Information Management
picture of 'information overload'

Knowledge is power but information isn't static; it changes and grows so rapidly that we barely have time to organise what we have before it becomes outdated.

The management of information, whether in paper or electronic form, is an increasing problem.

Information can be a burden if you don't know what you have or can't find it when you need it.

It's estimated that the average worker spends 150 hours per year looking for misplaced information.

Knowledge is Power

Information is a valuable resource that comes in different forms and is used for different purposes. Almost everything we do requires the use of information in some form or other. No matter how much or how little information you have, or what form you keep it in, there are many issues associated with managing it successfully:-

  • Deciding which form to keep it in - paper or electronic
  • Deciding how long to keep it or whether to keep it at all
  • Keeping it up-to-date and eliminating it when it's obsolete
  • Avoiding unnecessary duplication
  • Knowing whether you have the latest version if duplicates exist
  • Filing it so that you, or someone else, can find it later
  • Finding it after someone else has filed it
  • Following up on it in time
  • Maintaining confidentiality of sensitive information
  • Protecting it against loss by fire, theft, computer failure, computer viruses, etc
  • Complying with legislation, eg the Data Protection Act.

Not Worth The Paper It's Written On?

The words "information correct at time of printing" is a clue that by the time the information reaches you it may have been superceded. Information related to certain subjects, eg Law or Technology, can become outdated very quickly.

Obsolete information is worthless and represents risk. Making decisions based on outdated information can lead to wasted time and missed opportunities.

Paper or Electronic?

Despite advances in technology, many people still prefer to have their Diary, To Do list and Contact information in paper form, and it's not uncommon for people to print off their e-mails before they read them.

Paper has obvious advantages: it's portable, easier to read from, and easy to make notes on. Electronic information has advantages too: it's searchable, quick to retrieve, takes up very little space, and is often editable. The last point assumes that you know how to use the features of the software program that created it.

Some people aren't comfortable with technology; they don't trust their treasured information to the mysterious workings of their hard drive, zip disks or rewritable CDs.

Paper and Electronic

Sometimes it's perfectly acceptable to have information in both forms if it's appropriate for your needs. The best approach in some circumstances may be to use the advantages of both.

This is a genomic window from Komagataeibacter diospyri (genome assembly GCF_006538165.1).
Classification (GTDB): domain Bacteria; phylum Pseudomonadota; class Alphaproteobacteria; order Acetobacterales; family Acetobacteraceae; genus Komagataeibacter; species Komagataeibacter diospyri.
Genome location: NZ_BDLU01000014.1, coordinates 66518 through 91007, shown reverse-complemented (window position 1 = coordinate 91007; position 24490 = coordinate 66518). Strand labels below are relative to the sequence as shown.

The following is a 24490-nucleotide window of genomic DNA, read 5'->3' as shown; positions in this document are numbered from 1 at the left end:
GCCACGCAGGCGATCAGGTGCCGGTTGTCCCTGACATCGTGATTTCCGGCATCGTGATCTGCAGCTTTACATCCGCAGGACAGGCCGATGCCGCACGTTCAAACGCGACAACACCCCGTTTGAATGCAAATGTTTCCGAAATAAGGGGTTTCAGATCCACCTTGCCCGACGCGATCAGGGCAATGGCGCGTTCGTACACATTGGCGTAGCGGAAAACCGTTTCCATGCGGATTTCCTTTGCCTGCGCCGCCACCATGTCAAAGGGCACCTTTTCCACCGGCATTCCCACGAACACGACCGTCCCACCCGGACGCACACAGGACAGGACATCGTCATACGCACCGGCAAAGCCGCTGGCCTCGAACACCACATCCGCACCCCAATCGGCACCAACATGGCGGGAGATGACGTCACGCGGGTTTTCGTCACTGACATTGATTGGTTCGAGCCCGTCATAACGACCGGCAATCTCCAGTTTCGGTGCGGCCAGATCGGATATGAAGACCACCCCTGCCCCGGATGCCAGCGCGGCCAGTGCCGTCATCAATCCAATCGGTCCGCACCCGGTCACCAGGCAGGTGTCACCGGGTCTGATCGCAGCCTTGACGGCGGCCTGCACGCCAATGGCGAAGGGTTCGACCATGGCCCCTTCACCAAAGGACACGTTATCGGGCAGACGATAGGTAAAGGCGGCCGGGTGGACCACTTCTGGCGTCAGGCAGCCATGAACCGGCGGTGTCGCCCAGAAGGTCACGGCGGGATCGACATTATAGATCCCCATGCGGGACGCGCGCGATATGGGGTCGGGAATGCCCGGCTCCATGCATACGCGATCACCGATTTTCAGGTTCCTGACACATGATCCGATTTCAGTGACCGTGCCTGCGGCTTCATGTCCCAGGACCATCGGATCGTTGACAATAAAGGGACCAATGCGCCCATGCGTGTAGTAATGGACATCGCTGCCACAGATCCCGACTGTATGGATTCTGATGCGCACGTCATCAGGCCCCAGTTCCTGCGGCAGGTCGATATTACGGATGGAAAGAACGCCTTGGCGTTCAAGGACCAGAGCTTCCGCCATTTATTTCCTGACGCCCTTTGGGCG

For example, say you have a meeting with a client somewhere other than your office, and you don't have access to a laptop computer; you could print off a copy of an electronic document, take the printed version with you, make notes on it, then edit the electronic version when you get back to the office. You can then decide whether to keep or destroy the amended paper version.

Using the Right Tools

You're not a technophobe just because you still keep your To Do list on paper, but technology can be invaluable for managing information resources. If you work at a computer for most of the day it's easy to take advantage of programs that alert you to appointments and outstanding tasks.

However, if you're away from your desk for most of the day this wouldn't be of much use. You can allow others access to your electronic diary across the network so they can check your availability, but there's not much point if you don't keep the diary up-to-date.

By all means explore the advantages that technology can provide for managing information but don't feel defeated or embarrassed if you end up resorting to previous methods. Practical methods that suit your needs are preferable to modern ones that don't.

Mobile Information

Just because it's possible to use technology to manage information when you're mobile, doesn't mean you have to. There's no point in struggling to enter an appointment into a PDA (Personal Digital Assistant) that you've never quite got the hang of when you could jot it down with a pen in a diary in a matter of seconds and with far less frustration.

'Inspector Gadget' at the next desk may be able to impress people in the Post Office queue with his latest hi-tech gizmo, but don't be surprised if, in six month's time, that very same item ends up languishing in a desk drawer with a pile of other expensive but redundant 'great ideas'.

There's nothing wrong with using a paper diary/address book to manage your time and contact information; if it works for you that's far more impressive, and considerably cheaper. Working 'on the road' is a challenge in itself; don't make it more difficult by struggling with technology that doesn't make your life easier.


See Also Did You Know...?
  • The information supply available to us doubles every 5 years.
  • Printing increases by around 40% when email is introduced into an organisation.
  • more facts...
Quotable Quotes

Information is a source of learning. But unless it is organized, processed, and available to the right people in a format for decision making, it is a burden, not a benefit.

- William Pollard

Where is the knowledge we have lost in information?

- T S Eliott

Getting information off the Internet is like taking a drink from a fire hydrant.

- Mitchell Kapor